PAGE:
We have been lucky enough to meet 3 previous owners of the Seaham including the son and daughter in law of Mrs Biggs who lived here in the 1960’s and 70’s. They have told us a story that actually we have heard more than once from other people whose family’s have owned bed and Breakfasts, of how they had a nice comfortable bed and room during the winter however come the start of the season they were turfed out of their rooms to make way for guests and were relegated to sleeping in the garden shed often with the family dog for company. We’re pleased to say our family and pets enjoy much more luxury now!

Of course the guesthouse has changed much internally over the years, the current dining area being the guest lounge with the dining room being on the first floor which is now the very popular premier room 2. We have also learned that a dumb waiter was used to transport food from the basement kitchen to the dining room, 2 floors above.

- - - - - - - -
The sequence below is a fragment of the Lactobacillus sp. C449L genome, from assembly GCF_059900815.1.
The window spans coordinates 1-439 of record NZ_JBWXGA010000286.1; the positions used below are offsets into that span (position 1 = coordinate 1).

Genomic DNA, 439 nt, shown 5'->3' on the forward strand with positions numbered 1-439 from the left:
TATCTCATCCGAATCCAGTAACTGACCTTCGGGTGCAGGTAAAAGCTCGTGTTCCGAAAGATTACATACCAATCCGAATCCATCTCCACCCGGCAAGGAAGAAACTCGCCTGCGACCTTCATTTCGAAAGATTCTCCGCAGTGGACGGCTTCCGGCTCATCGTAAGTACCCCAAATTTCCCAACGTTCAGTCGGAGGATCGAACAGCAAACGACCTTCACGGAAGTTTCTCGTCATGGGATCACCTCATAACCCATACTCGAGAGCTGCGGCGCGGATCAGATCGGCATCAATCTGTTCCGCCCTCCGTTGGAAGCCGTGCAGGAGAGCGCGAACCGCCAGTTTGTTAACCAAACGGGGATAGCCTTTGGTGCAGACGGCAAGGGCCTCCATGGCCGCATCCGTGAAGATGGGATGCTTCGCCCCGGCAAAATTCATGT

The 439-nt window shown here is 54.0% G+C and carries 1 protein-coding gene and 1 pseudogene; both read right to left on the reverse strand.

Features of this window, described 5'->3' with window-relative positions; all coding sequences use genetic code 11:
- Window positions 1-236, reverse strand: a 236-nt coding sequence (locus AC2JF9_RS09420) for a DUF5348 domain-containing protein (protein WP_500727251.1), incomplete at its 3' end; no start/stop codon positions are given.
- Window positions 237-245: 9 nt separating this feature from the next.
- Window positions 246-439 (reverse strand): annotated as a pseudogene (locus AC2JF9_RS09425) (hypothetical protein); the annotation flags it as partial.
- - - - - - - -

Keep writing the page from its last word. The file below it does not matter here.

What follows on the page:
We can only imagine the result on the occasion when someone let go of the pulley before it had been properly secured leaving a lasting memory for Ken Biggs who shared this with us when we met.

image of weymouth harbour close to the Seaham B&B

Interesting FACTS ABOUT Weymouth

Whilst you are considering staying at Seaham bed and breakfast, we thought it would be fun to entertain you with some interesting facts and figures about Weymouth and the surrounding Jurassic coastline and inland Dorset countryside. We hope to give you a sense of the area and the rich history around the town.

1.Weymouth has a fine sandy beach which some believe is a result of pebbles rubbing together for thousands of years from nearby Chesil Beach. It's certainly a wonderful beach and the perfect place to stroll along the shoreline or watch the sun go down.